The Open Systems Interconnection model is what governs our daily connections to the outside world. From YouTube, Video Calls and Instagram all these applications are governed by the seven layers this model encompasses. I’m going through the layers that we interface with normally and how it applies to sales, telecom and society.
Layer 7 – The Applications Layer
We all know what an application it. They live on our phones, we access them to share content with friends and family. Examples on a daily basis are Instagram, Facebook, Adobe and Microsoft Office (excel, word, outlook). There are other business applications that sales professionals go out into the world and try to help businesses with such as AWS or Amazon Web Services. Microsoft System Center, SharePoint and communication applications such as Cisco Jabber and WebEx. A ton of money is made and invested in these productized applications to help us live a more comfortable life personally and professionally.
Layer 3 – The Network Layer
The Internet in a nutshell. Every router and network switch and server is connected by this network layer or the internet. Data is transmitted across the vast network globally so that we can research new shoes only available in the U.K. as an example. The internet is a crowded place when it comes to the massive amounts of data being transferred over it. In telecom sales you have many different providers of the internet and I’d call it sub-providers of it. The main providers have teams of sales people working with their customers in those regions and cities. Not all providers are created equal though as the quality of their network is directly correlated to how updated their network gear is and how they maintain the network over time. If the network is neglected you’ll feel it as a consumer and business by the tune of sorry quality of service, buffering, broken up call quality and simply taking forever to transfer a file.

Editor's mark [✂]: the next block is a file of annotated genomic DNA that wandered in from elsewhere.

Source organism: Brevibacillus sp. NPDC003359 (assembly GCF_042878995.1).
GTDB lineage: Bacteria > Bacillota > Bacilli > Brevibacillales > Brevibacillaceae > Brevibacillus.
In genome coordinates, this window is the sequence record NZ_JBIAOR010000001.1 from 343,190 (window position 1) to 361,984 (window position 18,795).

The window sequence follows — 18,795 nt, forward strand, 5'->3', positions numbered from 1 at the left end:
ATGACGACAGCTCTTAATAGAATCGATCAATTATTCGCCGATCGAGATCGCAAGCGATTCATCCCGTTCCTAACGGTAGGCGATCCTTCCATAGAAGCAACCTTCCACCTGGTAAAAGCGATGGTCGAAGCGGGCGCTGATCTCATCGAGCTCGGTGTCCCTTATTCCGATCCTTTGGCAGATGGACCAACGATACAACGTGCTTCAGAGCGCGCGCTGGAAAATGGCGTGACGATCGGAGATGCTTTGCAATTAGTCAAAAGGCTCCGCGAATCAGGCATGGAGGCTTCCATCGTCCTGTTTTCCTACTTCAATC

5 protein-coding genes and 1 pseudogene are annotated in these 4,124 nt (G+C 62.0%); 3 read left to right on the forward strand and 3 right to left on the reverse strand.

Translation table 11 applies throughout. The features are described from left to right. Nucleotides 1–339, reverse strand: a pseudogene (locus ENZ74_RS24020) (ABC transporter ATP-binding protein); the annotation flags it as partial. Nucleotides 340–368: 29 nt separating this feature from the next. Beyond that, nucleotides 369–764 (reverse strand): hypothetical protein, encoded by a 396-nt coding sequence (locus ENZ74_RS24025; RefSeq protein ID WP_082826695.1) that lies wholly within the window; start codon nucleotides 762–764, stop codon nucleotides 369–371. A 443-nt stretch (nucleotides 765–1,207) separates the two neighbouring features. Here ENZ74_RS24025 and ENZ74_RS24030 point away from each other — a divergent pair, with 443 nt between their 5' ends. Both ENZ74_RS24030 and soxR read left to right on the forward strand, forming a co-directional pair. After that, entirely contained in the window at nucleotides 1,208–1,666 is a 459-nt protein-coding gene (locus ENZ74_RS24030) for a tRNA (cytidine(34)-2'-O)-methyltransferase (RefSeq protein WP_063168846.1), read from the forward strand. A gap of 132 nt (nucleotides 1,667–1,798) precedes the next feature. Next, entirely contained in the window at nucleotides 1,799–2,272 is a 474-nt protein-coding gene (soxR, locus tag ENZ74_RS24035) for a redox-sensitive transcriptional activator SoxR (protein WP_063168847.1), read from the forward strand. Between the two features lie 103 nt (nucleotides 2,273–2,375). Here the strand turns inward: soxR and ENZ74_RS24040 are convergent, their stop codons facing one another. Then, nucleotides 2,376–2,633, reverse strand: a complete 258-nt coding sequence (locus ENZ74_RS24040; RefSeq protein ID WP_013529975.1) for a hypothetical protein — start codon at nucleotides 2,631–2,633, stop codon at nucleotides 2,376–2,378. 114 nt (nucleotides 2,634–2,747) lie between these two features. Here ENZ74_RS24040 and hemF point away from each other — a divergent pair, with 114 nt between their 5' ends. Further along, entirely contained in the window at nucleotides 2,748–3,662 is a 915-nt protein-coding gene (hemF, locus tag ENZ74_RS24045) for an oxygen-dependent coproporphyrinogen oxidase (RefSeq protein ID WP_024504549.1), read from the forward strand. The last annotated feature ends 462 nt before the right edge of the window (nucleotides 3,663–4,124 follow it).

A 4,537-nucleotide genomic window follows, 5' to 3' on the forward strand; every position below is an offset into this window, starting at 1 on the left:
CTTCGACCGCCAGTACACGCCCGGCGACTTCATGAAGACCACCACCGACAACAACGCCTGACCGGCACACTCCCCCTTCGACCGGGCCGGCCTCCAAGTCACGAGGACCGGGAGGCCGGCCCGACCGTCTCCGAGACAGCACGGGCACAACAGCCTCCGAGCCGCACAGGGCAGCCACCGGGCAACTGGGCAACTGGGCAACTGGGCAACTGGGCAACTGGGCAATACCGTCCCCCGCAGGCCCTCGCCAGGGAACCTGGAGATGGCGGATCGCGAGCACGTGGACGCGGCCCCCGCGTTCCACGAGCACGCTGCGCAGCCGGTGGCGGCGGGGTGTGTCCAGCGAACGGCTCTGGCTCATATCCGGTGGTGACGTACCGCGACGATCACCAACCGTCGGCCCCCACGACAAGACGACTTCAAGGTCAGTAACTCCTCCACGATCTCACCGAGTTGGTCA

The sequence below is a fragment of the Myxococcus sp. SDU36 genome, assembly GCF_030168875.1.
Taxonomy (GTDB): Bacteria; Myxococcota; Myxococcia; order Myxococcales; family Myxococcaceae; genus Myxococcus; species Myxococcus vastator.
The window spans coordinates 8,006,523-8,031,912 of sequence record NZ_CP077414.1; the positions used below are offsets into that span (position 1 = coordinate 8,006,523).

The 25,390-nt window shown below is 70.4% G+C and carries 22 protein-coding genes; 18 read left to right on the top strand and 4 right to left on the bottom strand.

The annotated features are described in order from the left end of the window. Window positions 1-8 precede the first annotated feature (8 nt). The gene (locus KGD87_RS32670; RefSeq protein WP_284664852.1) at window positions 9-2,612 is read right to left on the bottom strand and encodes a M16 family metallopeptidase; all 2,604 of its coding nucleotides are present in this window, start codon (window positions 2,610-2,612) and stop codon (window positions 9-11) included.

Layer 2 – The Data Link Layer
This layer is where our network switches lives and layer 2 means connecting two “nodes” together. Or simply an office building to a datacenter. Or two office buildings connected to each other. In telecom sales you have the option to purchase from your provider a layer 2 service or transport service from them. This will allow you to connect your offices together at a monthly charge but the provider maintains the network switches for you. This allows your business to operate more efficiently cost wise. You have different flavors of layer 2 service, you can also connect more than two offices as well or you can have a dedicated “wave” service here. Again many of the major fiber providers offer this service and have teams to go out into the respective marketplace of business to sell it. As in the network layer the provider must maintain the gear on their network to make sure they’re providing the best quality of service for their clients.
Layer 1 – The Physical Layer
We all know what this is. The HDMI cable connecting your TV to your cable box. The Ethernet cable connecting your phone to the phone plug on the wall. The physical fiber glass in the ground connecting office buildings to other buildings and datacenters all across the world. You can buy these items in retail stores for you home and from fiber providers that can actually lease your business fiber glass. In telecom sales not many providers will lease dark fiber to businesses but some will. Dark fiber is for the technically capable companies that want to manage their own network, essentially eliminating the need of the provider to manage it for the customer. If you can put your hands on the hardware and cords connecting them it’s the physical layer of the OSI model. Let me know what you think!
Daniel Macias – Fiber Sales Professional